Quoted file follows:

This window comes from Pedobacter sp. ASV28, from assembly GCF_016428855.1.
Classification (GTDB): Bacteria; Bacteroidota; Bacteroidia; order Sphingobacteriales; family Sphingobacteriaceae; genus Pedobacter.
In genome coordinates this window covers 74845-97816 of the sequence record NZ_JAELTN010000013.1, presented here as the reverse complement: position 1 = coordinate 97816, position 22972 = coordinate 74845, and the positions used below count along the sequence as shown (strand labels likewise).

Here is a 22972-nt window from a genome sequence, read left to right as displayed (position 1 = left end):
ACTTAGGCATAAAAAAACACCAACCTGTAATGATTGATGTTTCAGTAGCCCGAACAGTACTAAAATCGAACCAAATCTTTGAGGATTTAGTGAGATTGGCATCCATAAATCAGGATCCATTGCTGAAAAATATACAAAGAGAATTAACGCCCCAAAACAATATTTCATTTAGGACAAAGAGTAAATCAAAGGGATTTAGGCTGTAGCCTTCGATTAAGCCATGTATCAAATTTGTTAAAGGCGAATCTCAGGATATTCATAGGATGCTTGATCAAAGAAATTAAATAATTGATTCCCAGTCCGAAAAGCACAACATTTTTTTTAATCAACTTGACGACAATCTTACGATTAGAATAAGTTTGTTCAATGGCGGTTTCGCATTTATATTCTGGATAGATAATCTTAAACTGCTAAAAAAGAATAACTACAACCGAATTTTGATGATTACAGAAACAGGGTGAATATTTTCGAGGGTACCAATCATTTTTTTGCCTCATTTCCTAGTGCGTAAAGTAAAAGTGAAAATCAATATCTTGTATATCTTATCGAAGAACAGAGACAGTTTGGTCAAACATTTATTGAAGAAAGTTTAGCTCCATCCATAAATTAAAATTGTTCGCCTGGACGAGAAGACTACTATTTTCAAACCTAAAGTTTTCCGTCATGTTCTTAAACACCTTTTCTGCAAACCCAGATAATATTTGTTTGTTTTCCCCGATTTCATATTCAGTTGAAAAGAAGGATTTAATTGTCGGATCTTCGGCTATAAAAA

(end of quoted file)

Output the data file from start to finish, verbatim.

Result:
This window comes from Pedobacter sp. ASV28, from assembly GCF_016428855.1.
Classification (GTDB): Bacteria; Bacteroidota; Bacteroidia; order Sphingobacteriales; family Sphingobacteriaceae; genus Pedobacter.
In genome coordinates this window covers 74845-97816 of the sequence record NZ_JAELTN010000013.1, presented here as the reverse complement: position 1 = coordinate 97816, position 22972 = coordinate 74845, and the positions used below count along the sequence as shown (strand labels likewise).

Here is a 22972-nt window from a genome sequence, read left to right as displayed (position 1 = left end):
ACTTAGGCATAAAAAAACACCAACCTGTAATGATTGATGTTTCAGTAGCCCGAACAGTACTAAAATCGAACCAAATCTTTGAGGATTTAGTGAGATTGGCATCCATAAATCAGGATCCATTGCTGAAAAATATACAAAGAGAATTAACGCCCCAAAACAATATTTCATTTAGGACAAAGAGTAAATCAAAGGGATTTAGGCTGTAGCCTTCGATTAAGCCATGTATCAAATTTGTTAAAGGCGAATCTCAGGATATTCATAGGATGCTTGATCAAAGAAATTAAATAATTGATTCCCAGTCCGAAAAGCACAACATTTTTTTTAATCAACTTGACGACAATCTTACGATTAGAATAAGTTTGTTCAATGGCGGTTTCGCATTTATATTCTGGATAGATAATCTTAAACTGCTAAAAAAGAATAACTACAACCGAATTTTGATGATTACAGAAACAGGGTGAATATTTTCGAGGGTACCAATCATTTTTTTGCCTCATTTCCTAGTGCGTAAAGTAAAAGTGAAAATCAATATCTTGTATATCTTATCGAAGAACAGAGACAGTTTGGTCAAACATTTATTGAAGAAAGTTTAGCTCCATCCATAAATTAAAATTGTTCGCCTGGACGAGAAGACTACTATTTTCAAACCTAAAGTTTTCCGTCATGTTCTTAAACACCTTTTCTGCAAACCCAGATAATATTTGTTTGTTTTCCCCGATTTCATATTCAGTTGAAAAGAAGGATTTAATTGTCGGATCTTCGGCTATAAAAA